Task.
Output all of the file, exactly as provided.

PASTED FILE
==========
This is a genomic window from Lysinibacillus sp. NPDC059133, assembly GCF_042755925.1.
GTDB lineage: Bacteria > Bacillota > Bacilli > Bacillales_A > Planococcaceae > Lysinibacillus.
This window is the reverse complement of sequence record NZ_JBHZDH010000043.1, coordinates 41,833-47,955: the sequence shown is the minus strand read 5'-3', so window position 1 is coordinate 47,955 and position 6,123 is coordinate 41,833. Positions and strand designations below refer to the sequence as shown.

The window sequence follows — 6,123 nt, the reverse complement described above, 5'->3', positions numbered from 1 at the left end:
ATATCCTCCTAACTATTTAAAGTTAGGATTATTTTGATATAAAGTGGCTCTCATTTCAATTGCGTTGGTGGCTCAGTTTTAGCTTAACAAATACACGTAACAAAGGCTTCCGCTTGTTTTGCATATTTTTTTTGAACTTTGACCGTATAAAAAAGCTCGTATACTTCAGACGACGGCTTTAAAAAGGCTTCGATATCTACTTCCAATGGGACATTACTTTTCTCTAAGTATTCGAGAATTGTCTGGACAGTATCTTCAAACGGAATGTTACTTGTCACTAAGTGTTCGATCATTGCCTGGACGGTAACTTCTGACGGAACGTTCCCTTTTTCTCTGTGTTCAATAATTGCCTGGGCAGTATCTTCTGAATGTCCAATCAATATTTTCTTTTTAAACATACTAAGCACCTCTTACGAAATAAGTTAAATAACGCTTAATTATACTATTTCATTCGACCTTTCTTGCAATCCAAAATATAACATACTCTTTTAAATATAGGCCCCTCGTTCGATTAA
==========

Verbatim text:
This is a genomic window from Lysinibacillus sp. NPDC059133, assembly GCF_042755925.1.
GTDB lineage: Bacteria > Bacillota > Bacilli > Bacillales_A > Planococcaceae > Lysinibacillus.
This window is the reverse complement of sequence record NZ_JBHZDH010000043.1, coordinates 41,833-47,955: the sequence shown is the minus strand read 5'-3', so window position 1 is coordinate 47,955 and position 6,123 is coordinate 41,833. Positions and strand designations below refer to the sequence as shown.

The window sequence follows — 6,123 nt, the reverse complement described above, 5'->3', positions numbered from 1 at the left end:
ATATCCTCCTAACTATTTAAAGTTAGGATTATTTTGATATAAAGTGGCTCTCATTTCAATTGCGTTGGTGGCTCAGTTTTAGCTTAACAAATACACGTAACAAAGGCTTCCGCTTGTTTTGCATATTTTTTTTGAACTTTGACCGTATAAAAAAGCTCGTATACTTCAGACGACGGCTTTAAAAAGGCTTCGATATCTACTTCCAATGGGACATTACTTTTCTCTAAGTATTCGAGAATTGTCTGGACAGTATCTTCAAACGGAATGTTACTTGTCACTAAGTGTTCGATCATTGCCTGGACGGTAACTTCTGACGGAACGTTCCCTTTTTCTCTGTGTTCAATAATTGCCTGGGCAGTATCTTCTGAATGTCCAATCAATATTTTCTTTTTAAACATACTAAGCACCTCTTACGAAATAAGTTAAATAACGCTTAATTATACTATTTCATTCGACCTTTCTTGCAATCCAAAATATAACATACTCTTTTAAATATAGGCCCCTCGTTCGATTAA